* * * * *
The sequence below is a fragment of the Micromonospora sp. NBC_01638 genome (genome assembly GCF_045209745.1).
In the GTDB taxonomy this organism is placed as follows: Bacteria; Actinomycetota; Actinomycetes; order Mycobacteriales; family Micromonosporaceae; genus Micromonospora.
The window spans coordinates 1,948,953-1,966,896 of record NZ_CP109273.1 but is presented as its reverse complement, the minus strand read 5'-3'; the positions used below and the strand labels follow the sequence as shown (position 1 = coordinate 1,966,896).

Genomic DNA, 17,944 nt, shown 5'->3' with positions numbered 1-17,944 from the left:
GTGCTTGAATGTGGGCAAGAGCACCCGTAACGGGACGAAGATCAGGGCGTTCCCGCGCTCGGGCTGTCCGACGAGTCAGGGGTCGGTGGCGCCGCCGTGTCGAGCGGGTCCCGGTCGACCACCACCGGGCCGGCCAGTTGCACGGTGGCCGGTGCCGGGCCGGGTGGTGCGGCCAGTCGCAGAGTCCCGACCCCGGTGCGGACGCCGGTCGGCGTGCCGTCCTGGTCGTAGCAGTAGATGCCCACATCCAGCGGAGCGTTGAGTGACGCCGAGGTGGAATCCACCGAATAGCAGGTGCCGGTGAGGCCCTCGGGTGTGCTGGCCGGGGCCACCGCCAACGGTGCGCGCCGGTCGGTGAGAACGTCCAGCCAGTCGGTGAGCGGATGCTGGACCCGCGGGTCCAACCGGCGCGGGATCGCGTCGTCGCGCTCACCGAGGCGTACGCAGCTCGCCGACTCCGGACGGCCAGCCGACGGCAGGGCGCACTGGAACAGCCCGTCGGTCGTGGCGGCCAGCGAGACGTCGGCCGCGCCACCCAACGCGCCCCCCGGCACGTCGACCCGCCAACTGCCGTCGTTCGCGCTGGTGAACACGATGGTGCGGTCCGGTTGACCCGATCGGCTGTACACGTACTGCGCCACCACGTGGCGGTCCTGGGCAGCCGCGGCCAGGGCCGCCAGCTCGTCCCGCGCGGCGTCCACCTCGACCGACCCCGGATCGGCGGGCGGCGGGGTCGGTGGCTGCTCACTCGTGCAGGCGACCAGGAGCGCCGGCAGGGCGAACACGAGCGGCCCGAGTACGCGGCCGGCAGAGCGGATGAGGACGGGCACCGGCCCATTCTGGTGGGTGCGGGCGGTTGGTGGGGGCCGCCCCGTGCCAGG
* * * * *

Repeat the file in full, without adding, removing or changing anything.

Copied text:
The sequence below is a fragment of the Micromonospora sp. NBC_01638 genome (genome assembly GCF_045209745.1).
In the GTDB taxonomy this organism is placed as follows: Bacteria; Actinomycetota; Actinomycetes; order Mycobacteriales; family Micromonosporaceae; genus Micromonospora.
The window spans coordinates 1,948,953-1,966,896 of record NZ_CP109273.1 but is presented as its reverse complement, the minus strand read 5'-3'; the positions used below and the strand labels follow the sequence as shown (position 1 = coordinate 1,966,896).

Genomic DNA, 17,944 nt, shown 5'->3' with positions numbered 1-17,944 from the left:
GTGCTTGAATGTGGGCAAGAGCACCCGTAACGGGACGAAGATCAGGGCGTTCCCGCGCTCGGGCTGTCCGACGAGTCAGGGGTCGGTGGCGCCGCCGTGTCGAGCGGGTCCCGGTCGACCACCACCGGGCCGGCCAGTTGCACGGTGGCCGGTGCCGGGCCGGGTGGTGCGGCCAGTCGCAGAGTCCCGACCCCGGTGCGGACGCCGGTCGGCGTGCCGTCCTGGTCGTAGCAGTAGATGCCCACATCCAGCGGAGCGTTGAGTGACGCCGAGGTGGAATCCACCGAATAGCAGGTGCCGGTGAGGCCCTCGGGTGTGCTGGCCGGGGCCACCGCCAACGGTGCGCGCCGGTCGGTGAGAACGTCCAGCCAGTCGGTGAGCGGATGCTGGACCCGCGGGTCCAACCGGCGCGGGATCGCGTCGTCGCGCTCACCGAGGCGTACGCAGCTCGCCGACTCCGGACGGCCAGCCGACGGCAGGGCGCACTGGAACAGCCCGTCGGTCGTGGCGGCCAGCGAGACGTCGGCCGCGCCACCCAACGCGCCCCCCGGCACGTCGACCCGCCAACTGCCGTCGTTCGCGCTGGTGAACACGATGGTGCGGTCCGGTTGACCCGATCGGCTGTACACGTACTGCGCCACCACGTGGCGGTCCTGGGCAGCCGCGGCCAGGGCCGCCAGCTCGTCCCGCGCGGCGTCCACCTCGACCGACCCCGGATCGGCGGGCGGCGGGGTCGGTGGCTGCTCACTCGTGCAGGCGACCAGGAGCGCCGGCAGGGCGAACACGAGCGGCCCGAGTACGCGGCCGGCAGAGCGGATGAGGACGGGCACCGGCCCATTCTGGTGGGTGCGGGCGGTTGGTGGGGGCCGCCCCGTGCCAGG